Starting in fall 2019, KU will transition from the master's degree program to the entry-level clinical doctorate – the Doctor of Occupational Therapy (OTD) degree. This program has been designed to provide students with skills necessary to work as an occupational therapist in a range of health care, educational and community-based settings.

The OTD is a three-year full time on- site commitment. Lectures and labs occur on the KU Medical Center campus.  Upon completion of didactic course work, students complete required fieldwork and doctoral experiences throughout the Kansas City metropolitan area, the state of Kansas, and across the country. Upon completion of this course of study, students will be eligible to take the national certification (NBCOT) examination to obtain occupational therapy licensure. 

The entry-level Doctor of Occupational Therapy program has been granted candidacy and is in phase two of pre-accreditation by the Accreditation Council for Occupational Therapy Education (ACOTE) of the American Occupational Therapy Association (AOTA).

Accreditation Council for Occupational Therapy Education, 4720 Montgomery Lane, Suite 200, Bethesda, MD 20814-3449; (301) 652-6611. For more information, visit the ACOTE website at www.acoteonline.org.

Applications for this program are accepted online and requires two parts to be completed separately. Like many entry-level programs across the country, KU uses the Occupational Therapy Centralized Application Service (OTCAS) as the first part of the application process. In the second part, supplemental materials are submitted to KU using a CollegeNet online application.

Detailed instructions on how to apply are posted on the Department of Occupational Therapy Education website. Application materials are accepted August 1-December 1 for the class entering the program in August of the following fall. All application materials must be received by December 1 for an application to be complete and qualified for review.

Admission requirements:

  • A bachelor's degree in any field from a regionally accredited institution is required and must be documented by submission of official transcript indicating the degree has been conferred before entering the program. Official transcripts from all course work taken at any institution also are required. Although an application may be submitted while course work still is in progress, the student's plan for completion prior to entering the program must be articulated as part of the application.  Students with degrees from institutions outside the U.S. may be subject to transcript evaluation to verify the degree is equivalent to a U.S. degree and the student meets the minimum cumulative grade-point average requirement.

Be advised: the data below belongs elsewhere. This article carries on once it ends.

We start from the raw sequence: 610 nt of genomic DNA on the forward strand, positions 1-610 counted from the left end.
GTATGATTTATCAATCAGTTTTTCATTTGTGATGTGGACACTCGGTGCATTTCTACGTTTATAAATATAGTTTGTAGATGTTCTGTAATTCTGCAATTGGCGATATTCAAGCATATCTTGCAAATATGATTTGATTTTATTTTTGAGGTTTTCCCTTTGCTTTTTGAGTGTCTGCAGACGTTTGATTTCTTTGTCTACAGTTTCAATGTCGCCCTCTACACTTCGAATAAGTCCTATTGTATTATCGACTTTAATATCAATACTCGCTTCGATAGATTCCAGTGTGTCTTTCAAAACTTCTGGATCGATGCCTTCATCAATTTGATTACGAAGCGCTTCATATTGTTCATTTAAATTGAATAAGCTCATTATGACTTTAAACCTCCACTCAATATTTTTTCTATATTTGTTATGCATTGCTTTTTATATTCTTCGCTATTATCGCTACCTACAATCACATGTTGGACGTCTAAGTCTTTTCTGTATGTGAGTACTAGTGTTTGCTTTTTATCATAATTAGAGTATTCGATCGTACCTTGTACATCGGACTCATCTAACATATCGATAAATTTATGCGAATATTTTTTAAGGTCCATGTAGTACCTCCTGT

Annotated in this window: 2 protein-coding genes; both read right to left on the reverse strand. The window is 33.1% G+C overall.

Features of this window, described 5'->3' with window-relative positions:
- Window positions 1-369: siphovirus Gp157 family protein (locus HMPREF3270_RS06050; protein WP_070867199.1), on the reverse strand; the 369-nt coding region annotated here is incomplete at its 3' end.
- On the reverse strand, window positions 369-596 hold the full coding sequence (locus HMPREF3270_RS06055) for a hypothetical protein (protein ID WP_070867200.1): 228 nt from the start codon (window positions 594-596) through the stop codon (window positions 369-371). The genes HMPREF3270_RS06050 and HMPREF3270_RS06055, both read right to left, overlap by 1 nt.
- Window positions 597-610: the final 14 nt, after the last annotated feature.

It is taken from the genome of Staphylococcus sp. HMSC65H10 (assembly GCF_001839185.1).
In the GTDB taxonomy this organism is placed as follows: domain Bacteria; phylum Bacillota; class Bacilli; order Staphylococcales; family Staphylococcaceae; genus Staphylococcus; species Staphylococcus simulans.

• Applicants must possess a cumulative grade-point average (GPA) of at least a 3.2 on a 4.0 scale for his or her bachelor's degree program and specifically a 3.2 GPA on the specific prerequisite courses. Information documented on student transcripts will be used to calculate all grade point averages. Consistent with University of Kansas policy, the admissions committee will replace grades of classes that have been repeated.
  • Graduate Record Exam (GRE): All applicants must complete the GRE and submit official scores to OTCAS. The GRE must be taken within the last three years to be valid on the application.
  • The following prerequisite courses are required: abnormal psychology, lifespan development, statistics, ethics, human physiology, human anatomy with a lab, a social science course, and medical terminology.
    Specific requirements for prerequisite courses are as follows:
    • Each course (except labs and medical terminology) must be a minimum of three credit hours. Medical terminology may be one credit hour.
    • Students must complete prerequisite coursework before beginning the program.
    • A passing grade of "C" or higher is required in all prerequisite courses. A grade of “D” is not considered a passing grade.
    • Grades must be posted for 18 of the 24 prerequisite hours including Human Anatomy with lab and Physiology  prior to applying to the program.